Manufacturing an opportunity: Will COVID-19 change city life for the better?
The economy, or your life? Faced with COVID-19, Australians chose life – sacrificing thousands of jobs, particularly in the retail and service sectors.
The shutdown is easing, but travel and immigration restrictions remain, and are expected to have a long-term impact on the real estate and job markets.
Urban planner and designer Carl Grodach’s particular interest is how cities support employment. With every challenge comes an opportunity. The post-COVID world “is a golden moment to revive manufacturing”, he says.
Before COVID-19, Professor Grodach was an advocate for small-scale urban manufacturing, which he said was an unrecognised contributor to the local economy. He argued that zoning laws ought to be more flexible so these manufacturers were not forced to relocate to urban fringes; he believed historic inner-city industrial sites that provided workspaces for local makers were being too readily replaced with apartments.
An expanded manufacturing sector could boost local employment and provide benefits across the economy. Asked what industries he has in mind, Professor Grodach suggests that an audit be done of what’s being imported, of what we have the capacity to manufacture here, to decide what products are most needed.
“That's the first step – understanding where we can target, where we can intervene,” he says.
“Another step is thinking through educational programs and making sure that you have the pipeline set up to provide skills where you need them most – whether it’s manufacturing pharmaceuticals, or more tech-based manufacturing [he nominates biotech as a contender, given the biotech research already taking place in Melbourne], or the smaller-scale cultural product manufacturing that I was studying.”
Thirdly, he says we need to ensure that our zoning regulations can accommodate an expanded manufacturing sector. The rules now in place treat “manufacturing as something that’s dirty and separate. When you're looking at some pharmaceutical products, some food manufacturing industries, they aren't necessarily going to be noisy and polluting, and so forth.
“Conceivably, with some rethinking of zoning codes, you could think about how lighter manufacturing could be compatible with office and mixed-use zones.”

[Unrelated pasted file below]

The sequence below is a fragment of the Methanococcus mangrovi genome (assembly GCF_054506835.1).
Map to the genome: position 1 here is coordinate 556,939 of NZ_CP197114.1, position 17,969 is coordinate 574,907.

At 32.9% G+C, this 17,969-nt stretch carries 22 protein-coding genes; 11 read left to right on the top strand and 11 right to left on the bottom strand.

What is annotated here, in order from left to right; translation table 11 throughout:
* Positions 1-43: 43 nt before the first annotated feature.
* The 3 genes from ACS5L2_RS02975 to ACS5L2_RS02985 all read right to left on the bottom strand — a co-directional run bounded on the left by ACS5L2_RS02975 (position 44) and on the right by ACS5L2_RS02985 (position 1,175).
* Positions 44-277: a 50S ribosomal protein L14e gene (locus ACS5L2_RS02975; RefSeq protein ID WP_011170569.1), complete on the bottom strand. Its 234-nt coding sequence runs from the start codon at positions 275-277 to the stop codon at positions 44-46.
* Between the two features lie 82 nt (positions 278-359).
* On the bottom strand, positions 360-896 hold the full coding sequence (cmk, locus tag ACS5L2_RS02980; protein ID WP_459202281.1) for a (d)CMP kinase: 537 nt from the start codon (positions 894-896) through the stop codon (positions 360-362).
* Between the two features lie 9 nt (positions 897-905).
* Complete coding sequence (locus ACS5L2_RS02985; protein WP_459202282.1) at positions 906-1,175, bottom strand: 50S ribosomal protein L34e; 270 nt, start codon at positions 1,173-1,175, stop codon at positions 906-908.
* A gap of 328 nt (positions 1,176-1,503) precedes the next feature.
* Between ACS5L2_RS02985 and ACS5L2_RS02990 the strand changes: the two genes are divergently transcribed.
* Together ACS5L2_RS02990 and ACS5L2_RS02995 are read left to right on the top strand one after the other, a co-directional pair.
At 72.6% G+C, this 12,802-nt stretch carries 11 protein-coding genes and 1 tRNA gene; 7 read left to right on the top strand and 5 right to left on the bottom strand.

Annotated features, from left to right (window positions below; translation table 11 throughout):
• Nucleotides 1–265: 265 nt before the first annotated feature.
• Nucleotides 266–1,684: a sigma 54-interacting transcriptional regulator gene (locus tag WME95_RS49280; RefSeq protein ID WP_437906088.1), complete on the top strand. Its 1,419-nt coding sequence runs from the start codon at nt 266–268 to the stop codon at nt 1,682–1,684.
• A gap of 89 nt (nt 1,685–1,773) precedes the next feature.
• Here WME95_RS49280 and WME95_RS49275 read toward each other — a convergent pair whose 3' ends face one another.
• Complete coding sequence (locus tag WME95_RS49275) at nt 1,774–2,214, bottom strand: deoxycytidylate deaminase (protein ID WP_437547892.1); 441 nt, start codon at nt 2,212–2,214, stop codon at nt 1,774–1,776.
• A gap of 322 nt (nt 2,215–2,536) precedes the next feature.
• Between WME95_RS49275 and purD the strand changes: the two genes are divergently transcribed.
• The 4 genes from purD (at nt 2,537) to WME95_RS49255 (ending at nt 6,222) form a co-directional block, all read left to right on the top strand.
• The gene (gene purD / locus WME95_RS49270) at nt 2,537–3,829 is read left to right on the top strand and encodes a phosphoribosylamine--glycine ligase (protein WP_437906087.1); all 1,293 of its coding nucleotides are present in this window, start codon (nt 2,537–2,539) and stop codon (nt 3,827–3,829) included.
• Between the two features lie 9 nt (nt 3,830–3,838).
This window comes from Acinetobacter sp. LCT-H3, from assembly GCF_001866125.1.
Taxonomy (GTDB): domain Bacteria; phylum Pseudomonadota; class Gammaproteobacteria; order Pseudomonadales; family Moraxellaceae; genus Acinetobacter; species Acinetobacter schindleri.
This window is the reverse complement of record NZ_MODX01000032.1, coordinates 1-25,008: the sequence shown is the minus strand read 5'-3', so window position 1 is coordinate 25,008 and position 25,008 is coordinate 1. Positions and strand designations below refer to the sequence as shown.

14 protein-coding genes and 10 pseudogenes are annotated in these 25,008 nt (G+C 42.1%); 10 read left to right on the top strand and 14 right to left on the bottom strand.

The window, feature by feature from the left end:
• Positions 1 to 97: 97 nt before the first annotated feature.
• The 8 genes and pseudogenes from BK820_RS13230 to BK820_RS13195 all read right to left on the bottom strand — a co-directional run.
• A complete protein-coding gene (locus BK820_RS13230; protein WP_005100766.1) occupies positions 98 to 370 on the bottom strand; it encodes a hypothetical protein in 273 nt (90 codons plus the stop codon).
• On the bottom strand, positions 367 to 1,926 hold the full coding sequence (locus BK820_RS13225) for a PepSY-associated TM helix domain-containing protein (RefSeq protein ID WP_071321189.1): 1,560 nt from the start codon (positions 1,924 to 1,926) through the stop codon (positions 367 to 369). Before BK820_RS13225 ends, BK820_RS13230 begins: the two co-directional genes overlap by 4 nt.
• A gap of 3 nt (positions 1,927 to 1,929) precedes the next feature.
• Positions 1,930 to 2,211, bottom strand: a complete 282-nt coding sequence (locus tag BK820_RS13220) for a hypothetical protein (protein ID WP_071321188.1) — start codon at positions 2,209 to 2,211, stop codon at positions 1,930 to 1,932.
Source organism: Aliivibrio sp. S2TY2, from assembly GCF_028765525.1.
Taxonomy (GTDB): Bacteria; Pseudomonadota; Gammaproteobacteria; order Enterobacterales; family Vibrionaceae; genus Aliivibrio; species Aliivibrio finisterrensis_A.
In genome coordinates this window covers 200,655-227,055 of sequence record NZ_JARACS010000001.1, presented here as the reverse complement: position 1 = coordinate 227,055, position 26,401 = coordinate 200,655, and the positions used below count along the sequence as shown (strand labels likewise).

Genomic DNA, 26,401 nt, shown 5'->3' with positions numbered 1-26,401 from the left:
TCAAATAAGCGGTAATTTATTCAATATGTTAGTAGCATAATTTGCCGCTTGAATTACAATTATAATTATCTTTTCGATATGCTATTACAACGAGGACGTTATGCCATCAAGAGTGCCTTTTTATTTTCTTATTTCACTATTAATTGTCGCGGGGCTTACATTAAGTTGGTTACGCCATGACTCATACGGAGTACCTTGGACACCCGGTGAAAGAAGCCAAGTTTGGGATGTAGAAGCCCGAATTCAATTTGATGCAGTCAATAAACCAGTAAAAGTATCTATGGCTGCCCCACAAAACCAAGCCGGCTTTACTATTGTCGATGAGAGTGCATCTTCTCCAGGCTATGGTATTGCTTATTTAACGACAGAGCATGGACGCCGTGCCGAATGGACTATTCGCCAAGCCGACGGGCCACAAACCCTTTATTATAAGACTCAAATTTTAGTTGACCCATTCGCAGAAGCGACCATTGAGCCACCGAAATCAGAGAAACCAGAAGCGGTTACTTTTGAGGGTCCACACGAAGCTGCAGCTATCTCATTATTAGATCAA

Real estate developers might also need to change their mindset. “They tend to do one type of product, like residential or office or commercial,” he says. “Mixed use is a lot harder to do; not a lot of people specialise in that. So there's a variety of hurdles. This is a great opportunity for manufacturing, but at the same time, it’s a challenge.”
A reinvestment in manufacturing would allow the Australian economy to diversify – in turn making it more resilient to future shocks. Before COVID-19, consumer services, paid for by discretionary spending, was an important economic driver. Another was immigration, which provided both cheap and highly skilled labour, and boosted the real estate market.
Creating products for export is more difficult, but a proven way of providing jobs and wealth, Professor Grodach says.
Historically, cities have allowed people to “come together for trade and exchange, and making new things”, he says. COVID-19 won’t change that. “We've had pandemics before, and we still have cities.”
"With some rethinking of zoning codes, you could think about how lighter manufacturing could be compatible with office and mixed-use zones."
For the same reason, he doesn’t believe the working-from-home trend will stick. Human interactions, including accidental encounters, are an important part of working life. “Density still matters,” he says.
But he won’t be relying on a hunch. Monash is part of a consortium of five Australian universities known as iHUB.
“This group of researchers have been working on different urban projects – for water-sensitive cities, for carbon-neutral cities, and so on. The idea here is that if we could take all that data together, and share it on different research projects and communicate remotely, then that would give us this stronger capability for event analysis.”
Data gathering and visualisation techniques – including satellite and remote-sensing data – will now be used to assess the movement and activity of people in and around Melbourne during the COVID-19 shutdown.
Professor Grodach’s research is part of a larger Monash project called The Melbourne Experiment.
“One of the things we just got involved in with our data science colleagues is to analyse neighbourhood satisfaction under lockdown using Twitter data,” he says. “They’re live-monitoring geo-tagged tweets. Then, we’re going to lay that over a set of urban form variables ... density, land use, connectivity, accessibility to community infrastructure, and so on.”
In this way, researchers hope to learn how people are responding to lockdown all over the city. “What do they like about their neighbourhood? What works well? What doesn't? How happy or stressed are they under those conditions?”
Another short-term project is to interrogate the claim “that urban density is somehow a cause of virus transmission”. The researchers will examine community transmissions, and “different built environment features, also controlling for how different cities or countries approach social distancing, looking at the cultural factors in a place”.
In this way, Professor Grodach hopes the research will demonstrate that “the city is not a cause of spreading the virus”.
Professor Grodach is part of The Melbourne Experiment, launched recently by Monash University. It's a landmark interdisciplinary research collaboration to study the effects of the COVID-19 restrictions on the functions of the city. Bringing together senior researchers across the University, The Melbourne Experiment is monitoring key activities and elements of the urban environment before, during, and after the COVID-19.